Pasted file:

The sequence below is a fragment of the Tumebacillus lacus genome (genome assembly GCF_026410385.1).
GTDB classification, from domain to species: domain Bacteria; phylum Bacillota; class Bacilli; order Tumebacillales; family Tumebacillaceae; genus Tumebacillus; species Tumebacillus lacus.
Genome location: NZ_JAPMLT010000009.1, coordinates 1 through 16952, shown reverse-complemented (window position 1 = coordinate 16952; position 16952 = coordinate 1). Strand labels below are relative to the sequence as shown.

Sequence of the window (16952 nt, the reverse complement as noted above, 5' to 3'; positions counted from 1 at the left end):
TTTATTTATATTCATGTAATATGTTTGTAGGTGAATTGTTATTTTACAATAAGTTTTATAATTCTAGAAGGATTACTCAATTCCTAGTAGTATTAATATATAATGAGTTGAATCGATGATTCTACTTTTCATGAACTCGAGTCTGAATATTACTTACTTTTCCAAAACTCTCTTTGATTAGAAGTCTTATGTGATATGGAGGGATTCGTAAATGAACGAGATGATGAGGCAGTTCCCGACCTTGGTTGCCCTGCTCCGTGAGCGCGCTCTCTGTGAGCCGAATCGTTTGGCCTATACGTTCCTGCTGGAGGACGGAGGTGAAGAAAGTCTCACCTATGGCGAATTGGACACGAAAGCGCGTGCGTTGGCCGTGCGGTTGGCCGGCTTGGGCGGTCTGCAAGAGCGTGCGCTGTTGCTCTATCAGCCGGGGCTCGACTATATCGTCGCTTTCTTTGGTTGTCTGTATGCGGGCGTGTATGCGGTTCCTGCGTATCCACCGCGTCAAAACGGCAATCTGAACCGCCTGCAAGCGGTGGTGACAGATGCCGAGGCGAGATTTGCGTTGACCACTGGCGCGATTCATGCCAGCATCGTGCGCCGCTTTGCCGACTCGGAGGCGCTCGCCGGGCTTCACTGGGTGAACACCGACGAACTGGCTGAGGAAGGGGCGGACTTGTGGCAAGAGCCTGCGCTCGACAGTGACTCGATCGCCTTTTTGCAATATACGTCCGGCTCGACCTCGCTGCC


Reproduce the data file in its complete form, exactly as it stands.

The sequence below is a fragment of the Tumebacillus lacus genome (genome assembly GCF_026410385.1).
GTDB classification, from domain to species: domain Bacteria; phylum Bacillota; class Bacilli; order Tumebacillales; family Tumebacillaceae; genus Tumebacillus; species Tumebacillus lacus.
Genome location: NZ_JAPMLT010000009.1, coordinates 1 through 16952, shown reverse-complemented (window position 1 = coordinate 16952; position 16952 = coordinate 1). Strand labels below are relative to the sequence as shown.

Sequence of the window (16952 nt, the reverse complement as noted above, 5' to 3'; positions counted from 1 at the left end):
TTTATTTATATTCATGTAATATGTTTGTAGGTGAATTGTTATTTTACAATAAGTTTTATAATTCTAGAAGGATTACTCAATTCCTAGTAGTATTAATATATAATGAGTTGAATCGATGATTCTACTTTTCATGAACTCGAGTCTGAATATTACTTACTTTTCCAAAACTCTCTTTGATTAGAAGTCTTATGTGATATGGAGGGATTCGTAAATGAACGAGATGATGAGGCAGTTCCCGACCTTGGTTGCCCTGCTCCGTGAGCGCGCTCTCTGTGAGCCGAATCGTTTGGCCTATACGTTCCTGCTGGAGGACGGAGGTGAAGAAAGTCTCACCTATGGCGAATTGGACACGAAAGCGCGTGCGTTGGCCGTGCGGTTGGCCGGCTTGGGCGGTCTGCAAGAGCGTGCGCTGTTGCTCTATCAGCCGGGGCTCGACTATATCGTCGCTTTCTTTGGTTGTCTGTATGCGGGCGTGTATGCGGTTCCTGCGTATCCACCGCGTCAAAACGGCAATCTGAACCGCCTGCAAGCGGTGGTGACAGATGCCGAGGCGAGATTTGCGTTGACCACTGGCGCGATTCATGCCAGCATCGTGCGCCGCTTTGCCGACTCGGAGGCGCTCGCCGGGCTTCACTGGGTGAACACCGACGAACTGGCTGAGGAAGGGGCGGACTTGTGGCAAGAGCCTGCGCTCGACAGTGACTCGATCGCCTTTTTGCAATATACGTCCGGCTCGACCTCGCTGCC